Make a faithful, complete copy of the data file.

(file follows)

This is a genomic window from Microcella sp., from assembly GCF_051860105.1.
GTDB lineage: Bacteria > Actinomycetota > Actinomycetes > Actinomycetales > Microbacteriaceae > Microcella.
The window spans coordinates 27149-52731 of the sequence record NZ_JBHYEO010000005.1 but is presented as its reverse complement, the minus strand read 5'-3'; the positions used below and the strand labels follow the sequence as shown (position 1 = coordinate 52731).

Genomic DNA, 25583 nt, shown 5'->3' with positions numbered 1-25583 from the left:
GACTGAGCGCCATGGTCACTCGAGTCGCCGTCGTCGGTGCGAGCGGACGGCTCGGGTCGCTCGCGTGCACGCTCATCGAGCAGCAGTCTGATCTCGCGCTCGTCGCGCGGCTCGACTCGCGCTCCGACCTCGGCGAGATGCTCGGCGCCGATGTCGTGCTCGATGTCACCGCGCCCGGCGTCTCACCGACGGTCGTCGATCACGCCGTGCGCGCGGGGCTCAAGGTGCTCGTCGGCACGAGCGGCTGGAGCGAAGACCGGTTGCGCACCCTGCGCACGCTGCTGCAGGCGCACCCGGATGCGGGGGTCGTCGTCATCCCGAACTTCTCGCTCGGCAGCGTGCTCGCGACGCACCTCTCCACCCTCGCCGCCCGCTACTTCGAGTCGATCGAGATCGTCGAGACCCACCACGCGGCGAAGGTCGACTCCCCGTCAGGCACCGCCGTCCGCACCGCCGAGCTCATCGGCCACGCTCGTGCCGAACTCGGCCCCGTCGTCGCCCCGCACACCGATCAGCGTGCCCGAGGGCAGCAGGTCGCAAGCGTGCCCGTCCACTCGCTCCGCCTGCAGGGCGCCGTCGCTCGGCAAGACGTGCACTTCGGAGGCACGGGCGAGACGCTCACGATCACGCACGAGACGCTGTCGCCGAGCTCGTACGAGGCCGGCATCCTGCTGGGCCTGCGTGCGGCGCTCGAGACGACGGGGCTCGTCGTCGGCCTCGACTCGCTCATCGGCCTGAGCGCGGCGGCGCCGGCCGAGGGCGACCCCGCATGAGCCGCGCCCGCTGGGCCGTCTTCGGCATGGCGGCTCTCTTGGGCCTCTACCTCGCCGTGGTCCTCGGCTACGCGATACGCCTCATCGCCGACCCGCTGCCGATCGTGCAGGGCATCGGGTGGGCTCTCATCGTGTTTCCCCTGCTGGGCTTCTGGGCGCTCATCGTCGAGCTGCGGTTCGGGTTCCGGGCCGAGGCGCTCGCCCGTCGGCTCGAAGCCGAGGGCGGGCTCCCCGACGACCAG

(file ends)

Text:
This is a genomic window from Microcella sp., from assembly GCF_051860105.1.
GTDB lineage: Bacteria > Actinomycetota > Actinomycetes > Actinomycetales > Microbacteriaceae > Microcella.
The window spans coordinates 27149-52731 of the sequence record NZ_JBHYEO010000005.1 but is presented as its reverse complement, the minus strand read 5'-3'; the positions used below and the strand labels follow the sequence as shown (position 1 = coordinate 52731).

Genomic DNA, 25583 nt, shown 5'->3' with positions numbered 1-25583 from the left:
GACTGAGCGCCATGGTCACTCGAGTCGCCGTCGTCGGTGCGAGCGGACGGCTCGGGTCGCTCGCGTGCACGCTCATCGAGCAGCAGTCTGATCTCGCGCTCGTCGCGCGGCTCGACTCGCGCTCCGACCTCGGCGAGATGCTCGGCGCCGATGTCGTGCTCGATGTCACCGCGCCCGGCGTCTCACCGACGGTCGTCGATCACGCCGTGCGCGCGGGGCTCAAGGTGCTCGTCGGCACGAGCGGCTGGAGCGAAGACCGGTTGCGCACCCTGCGCACGCTGCTGCAGGCGCACCCGGATGCGGGGGTCGTCGTCATCCCGAACTTCTCGCTCGGCAGCGTGCTCGCGACGCACCTCTCCACCCTCGCCGCCCGCTACTTCGAGTCGATCGAGATCGTCGAGACCCACCACGCGGCGAAGGTCGACTCCCCGTCAGGCACCGCCGTCCGCACCGCCGAGCTCATCGGCCACGCTCGTGCCGAACTCGGCCCCGTCGTCGCCCCGCACACCGATCAGCGTGCCCGAGGGCAGCAGGTCGCAAGCGTGCCCGTCCACTCGCTCCGCCTGCAGGGCGCCGTCGCTCGGCAAGACGTGCACTTCGGAGGCACGGGCGAGACGCTCACGATCACGCACGAGACGCTGTCGCCGAGCTCGTACGAGGCCGGCATCCTGCTGGGCCTGCGTGCGGCGCTCGAGACGACGGGGCTCGTCGTCGGCCTCGACTCGCTCATCGGCCTGAGCGCGGCGGCGCCGGCCGAGGGCGACCCCGCATGAGCCGCGCCCGCTGGGCCGTCTTCGGCATGGCGGCTCTCTTGGGCCTCTACCTCGCCGTGGTCCTCGGCTACGCGATACGCCTCATCGCCGACCCGCTGCCGATCGTGCAGGGCATCGGGTGGGCTCTCATCGTGTTTCCCCTGCTGGGCTTCTGGGCGCTCATCGTCGAGCTGCGGTTCGGGTTCCGGGCCGAGGCGCTCGCCCGTCGGCTCGAAGCCGAGGGCGGGCTCCCCGACGACCAG